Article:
Crossing the Bridge from Financial Crisis to Financial Recovery



Financial distress is a daily challenge for millions of American consumers.  Millions of adults have non-mortgage debt reported past due, and they need to pay well over a thousand dollars on average to become current on that debt. In addition to creating difficulties today, delinquent debt can lower credit scores and result in serious future consequences. Credit report information is used to determine eligibility for jobs, access to rental housing and mortgages, insurance premiums, and access to (and the price of) credit in general.   Many of these consumers were once “Prime” credit union members.

Many Americans are still recovering from financial crisis brought on by the Great Depression, while others have fully recovered.  While reasons or events causing financial crisis vary widely, recovery is not necessarily dependent on the cause, but on available opportunities for rehabilitation and the time it takes to rebuild.

The irony is that in millions of cases, borrowers recover their capacity to repay long after their accounts have been charged off but are still within state and federal collection statutes of limitations.  It is estimated that $20 billion in unrecovered charge offs owed to credit unions is legally collectable. Additionally, many of those borrowers have worked through their financial crisis,recovered their life style, and are willing and able to repay their obligation. Many of those “prior prime” members would qualify for reinstatement of credit union privileges once they repay their obligation but they’re too embarrassed to reach out.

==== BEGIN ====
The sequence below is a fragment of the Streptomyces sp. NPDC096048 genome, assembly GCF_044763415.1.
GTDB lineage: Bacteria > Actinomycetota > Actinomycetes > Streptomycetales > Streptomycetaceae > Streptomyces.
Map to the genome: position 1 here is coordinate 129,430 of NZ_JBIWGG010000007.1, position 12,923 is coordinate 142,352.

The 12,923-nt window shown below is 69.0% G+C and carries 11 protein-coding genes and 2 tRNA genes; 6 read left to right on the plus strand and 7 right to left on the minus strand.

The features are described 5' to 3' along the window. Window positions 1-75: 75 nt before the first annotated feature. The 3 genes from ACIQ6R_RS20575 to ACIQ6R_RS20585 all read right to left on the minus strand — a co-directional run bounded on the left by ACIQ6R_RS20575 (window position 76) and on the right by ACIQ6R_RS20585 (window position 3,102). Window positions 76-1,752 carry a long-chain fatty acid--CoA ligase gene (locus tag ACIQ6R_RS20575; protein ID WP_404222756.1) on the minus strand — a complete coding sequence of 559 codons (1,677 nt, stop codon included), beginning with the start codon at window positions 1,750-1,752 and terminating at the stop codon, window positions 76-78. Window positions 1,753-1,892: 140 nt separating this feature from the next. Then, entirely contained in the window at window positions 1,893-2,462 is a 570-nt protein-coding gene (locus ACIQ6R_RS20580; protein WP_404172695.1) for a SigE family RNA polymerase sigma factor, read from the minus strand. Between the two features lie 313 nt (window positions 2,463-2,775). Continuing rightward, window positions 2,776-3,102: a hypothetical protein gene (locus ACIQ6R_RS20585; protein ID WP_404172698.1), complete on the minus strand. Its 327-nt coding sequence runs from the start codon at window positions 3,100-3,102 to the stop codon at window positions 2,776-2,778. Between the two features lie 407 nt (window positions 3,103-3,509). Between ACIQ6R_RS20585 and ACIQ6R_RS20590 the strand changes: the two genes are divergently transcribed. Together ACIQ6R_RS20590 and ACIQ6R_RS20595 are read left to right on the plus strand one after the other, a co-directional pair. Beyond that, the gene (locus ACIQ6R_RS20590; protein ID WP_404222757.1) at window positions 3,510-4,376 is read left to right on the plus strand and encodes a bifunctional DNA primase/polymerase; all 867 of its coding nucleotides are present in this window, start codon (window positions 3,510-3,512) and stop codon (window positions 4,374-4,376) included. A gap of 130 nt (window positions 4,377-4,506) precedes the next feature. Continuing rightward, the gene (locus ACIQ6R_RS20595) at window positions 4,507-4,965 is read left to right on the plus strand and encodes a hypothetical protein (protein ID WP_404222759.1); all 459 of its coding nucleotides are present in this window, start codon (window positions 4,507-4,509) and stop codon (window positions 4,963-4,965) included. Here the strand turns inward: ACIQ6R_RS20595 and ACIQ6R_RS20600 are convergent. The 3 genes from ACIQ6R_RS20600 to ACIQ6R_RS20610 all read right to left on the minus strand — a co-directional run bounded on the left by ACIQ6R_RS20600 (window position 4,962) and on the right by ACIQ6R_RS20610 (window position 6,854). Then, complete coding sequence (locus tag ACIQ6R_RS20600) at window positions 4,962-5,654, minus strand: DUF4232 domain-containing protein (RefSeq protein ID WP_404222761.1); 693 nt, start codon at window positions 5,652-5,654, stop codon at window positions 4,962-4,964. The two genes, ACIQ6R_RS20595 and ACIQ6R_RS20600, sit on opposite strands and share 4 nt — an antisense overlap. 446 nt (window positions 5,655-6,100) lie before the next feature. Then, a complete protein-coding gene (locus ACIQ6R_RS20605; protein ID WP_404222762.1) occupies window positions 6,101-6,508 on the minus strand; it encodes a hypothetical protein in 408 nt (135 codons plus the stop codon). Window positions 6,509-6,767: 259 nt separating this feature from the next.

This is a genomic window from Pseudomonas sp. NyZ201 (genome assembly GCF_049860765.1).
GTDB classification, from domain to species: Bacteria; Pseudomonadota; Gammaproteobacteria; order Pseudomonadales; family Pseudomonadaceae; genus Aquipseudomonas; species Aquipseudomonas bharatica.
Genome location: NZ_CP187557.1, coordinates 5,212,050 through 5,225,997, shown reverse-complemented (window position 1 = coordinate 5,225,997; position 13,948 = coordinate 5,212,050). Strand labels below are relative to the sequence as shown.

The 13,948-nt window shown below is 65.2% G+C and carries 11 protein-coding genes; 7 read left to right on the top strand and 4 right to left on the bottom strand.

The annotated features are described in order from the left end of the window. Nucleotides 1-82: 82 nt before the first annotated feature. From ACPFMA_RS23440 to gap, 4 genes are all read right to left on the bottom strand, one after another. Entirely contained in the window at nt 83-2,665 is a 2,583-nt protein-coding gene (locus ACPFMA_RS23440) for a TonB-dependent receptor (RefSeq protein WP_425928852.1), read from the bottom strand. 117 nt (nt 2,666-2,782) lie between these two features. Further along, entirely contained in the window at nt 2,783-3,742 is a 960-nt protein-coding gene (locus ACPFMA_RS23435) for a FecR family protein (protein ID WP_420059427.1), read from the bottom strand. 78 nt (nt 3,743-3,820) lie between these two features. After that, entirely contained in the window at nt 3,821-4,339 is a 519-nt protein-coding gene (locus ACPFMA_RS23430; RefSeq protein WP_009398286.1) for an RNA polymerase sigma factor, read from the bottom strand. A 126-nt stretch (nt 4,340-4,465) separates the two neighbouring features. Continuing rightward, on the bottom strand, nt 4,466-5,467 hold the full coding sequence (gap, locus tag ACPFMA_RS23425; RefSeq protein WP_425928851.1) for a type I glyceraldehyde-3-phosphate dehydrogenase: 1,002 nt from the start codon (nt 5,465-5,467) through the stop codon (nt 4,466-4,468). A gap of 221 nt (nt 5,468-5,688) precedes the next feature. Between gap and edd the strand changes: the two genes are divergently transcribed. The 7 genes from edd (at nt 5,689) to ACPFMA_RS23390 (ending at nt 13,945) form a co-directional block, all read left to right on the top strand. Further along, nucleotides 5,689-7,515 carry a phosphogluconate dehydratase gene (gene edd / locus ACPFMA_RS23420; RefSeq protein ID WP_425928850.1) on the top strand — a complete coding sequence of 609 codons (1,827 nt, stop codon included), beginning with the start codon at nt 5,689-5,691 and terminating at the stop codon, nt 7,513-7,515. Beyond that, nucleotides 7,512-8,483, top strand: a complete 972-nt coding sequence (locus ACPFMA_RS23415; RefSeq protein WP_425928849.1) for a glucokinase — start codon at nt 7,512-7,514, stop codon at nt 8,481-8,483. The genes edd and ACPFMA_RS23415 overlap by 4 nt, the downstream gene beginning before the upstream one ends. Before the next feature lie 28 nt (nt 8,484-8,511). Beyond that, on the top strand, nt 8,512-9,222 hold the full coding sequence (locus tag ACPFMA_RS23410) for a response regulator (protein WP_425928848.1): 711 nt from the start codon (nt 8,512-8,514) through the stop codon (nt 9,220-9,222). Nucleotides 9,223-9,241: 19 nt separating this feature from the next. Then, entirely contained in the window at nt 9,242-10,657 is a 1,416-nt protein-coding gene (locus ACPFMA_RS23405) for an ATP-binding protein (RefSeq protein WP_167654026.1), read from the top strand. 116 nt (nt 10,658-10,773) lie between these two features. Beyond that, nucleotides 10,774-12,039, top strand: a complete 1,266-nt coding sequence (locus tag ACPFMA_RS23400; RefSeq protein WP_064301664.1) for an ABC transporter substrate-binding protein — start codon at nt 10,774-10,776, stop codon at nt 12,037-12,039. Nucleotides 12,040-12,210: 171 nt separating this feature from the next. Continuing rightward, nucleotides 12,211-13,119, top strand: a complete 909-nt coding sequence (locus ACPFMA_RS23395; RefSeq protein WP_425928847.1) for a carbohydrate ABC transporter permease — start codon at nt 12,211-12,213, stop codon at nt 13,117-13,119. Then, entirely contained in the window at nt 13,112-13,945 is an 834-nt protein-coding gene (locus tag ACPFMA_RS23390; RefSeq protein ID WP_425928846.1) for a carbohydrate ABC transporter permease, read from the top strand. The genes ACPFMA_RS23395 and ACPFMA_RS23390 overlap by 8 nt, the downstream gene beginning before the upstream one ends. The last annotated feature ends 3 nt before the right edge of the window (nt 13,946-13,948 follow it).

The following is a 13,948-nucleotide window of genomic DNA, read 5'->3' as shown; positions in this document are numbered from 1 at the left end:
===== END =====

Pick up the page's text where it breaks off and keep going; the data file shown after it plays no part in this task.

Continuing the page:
There are multiple stages of credit decline and recovery and they are easily illustrated by the Debtor Fiscal Lifecycle.


The FIRST STAGE of the Debtor Fiscal Lifecycle is the Decline in Credit Quality.  Bad things happen to good people, and past due credit can be the result of a medical emergency, divorce, death in the family, loss of employment, or other negative live event.  Regardless of the cause, in many cases the snowballing downward spiral results from the use of other available credit to make past due payments.  It doesn’t take long before past due debt becomes debt in collections.  It is estimated that 35 percent of people with credit files have debt in collections reported in those files.  Debt in collections can remain in a credit report for up to seven years.  The downward spiral of credit quality is generally exacerbated by “robbing Peter to pay Paul” – using what available credit might still exist to pay current past due payments. The downward spiral can sometimes last several months, or even years.

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